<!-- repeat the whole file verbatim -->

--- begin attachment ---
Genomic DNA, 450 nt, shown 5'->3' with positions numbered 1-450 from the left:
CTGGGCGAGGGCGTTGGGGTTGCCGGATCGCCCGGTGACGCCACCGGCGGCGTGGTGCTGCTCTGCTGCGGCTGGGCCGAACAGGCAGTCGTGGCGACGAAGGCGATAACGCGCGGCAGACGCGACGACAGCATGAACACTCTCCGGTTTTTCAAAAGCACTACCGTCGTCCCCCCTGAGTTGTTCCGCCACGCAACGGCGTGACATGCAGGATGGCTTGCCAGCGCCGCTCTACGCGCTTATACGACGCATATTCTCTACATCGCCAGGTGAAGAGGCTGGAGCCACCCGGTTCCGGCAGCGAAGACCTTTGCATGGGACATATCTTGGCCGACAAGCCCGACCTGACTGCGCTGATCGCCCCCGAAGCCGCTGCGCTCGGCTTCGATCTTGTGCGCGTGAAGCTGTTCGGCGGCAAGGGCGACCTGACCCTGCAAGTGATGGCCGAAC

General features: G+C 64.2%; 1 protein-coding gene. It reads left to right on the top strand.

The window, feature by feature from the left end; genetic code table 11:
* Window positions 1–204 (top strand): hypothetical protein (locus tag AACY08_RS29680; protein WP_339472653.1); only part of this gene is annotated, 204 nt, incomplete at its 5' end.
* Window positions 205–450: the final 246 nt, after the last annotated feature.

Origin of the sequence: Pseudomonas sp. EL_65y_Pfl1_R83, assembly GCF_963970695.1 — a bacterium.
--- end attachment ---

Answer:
Genomic DNA, 450 nt, shown 5'->3' with positions numbered 1-450 from the left:
CTGGGCGAGGGCGTTGGGGTTGCCGGATCGCCCGGTGACGCCACCGGCGGCGTGGTGCTGCTCTGCTGCGGCTGGGCCGAACAGGCAGTCGTGGCGACGAAGGCGATAACGCGCGGCAGACGCGACGACAGCATGAACACTCTCCGGTTTTTCAAAAGCACTACCGTCGTCCCCCCTGAGTTGTTCCGCCACGCAACGGCGTGACATGCAGGATGGCTTGCCAGCGCCGCTCTACGCGCTTATACGACGCATATTCTCTACATCGCCAGGTGAAGAGGCTGGAGCCACCCGGTTCCGGCAGCGAAGACCTTTGCATGGGACATATCTTGGCCGACAAGCCCGACCTGACTGCGCTGATCGCCCCCGAAGCCGCTGCGCTCGGCTTCGATCTTGTGCGCGTGAAGCTGTTCGGCGGCAAGGGCGACCTGACCCTGCAAGTGATGGCCGAAC

General features: G+C 64.2%; 1 protein-coding gene. It reads left to right on the top strand.

The window, feature by feature from the left end; genetic code table 11:
* Window positions 1–204 (top strand): hypothetical protein (locus tag AACY08_RS29680; protein WP_339472653.1); only part of this gene is annotated, 204 nt, incomplete at its 5' end.
* Window positions 205–450: the final 246 nt, after the last annotated feature.

Origin of the sequence: Pseudomonas sp. EL_65y_Pfl1_R83, assembly GCF_963970695.1 — a bacterium.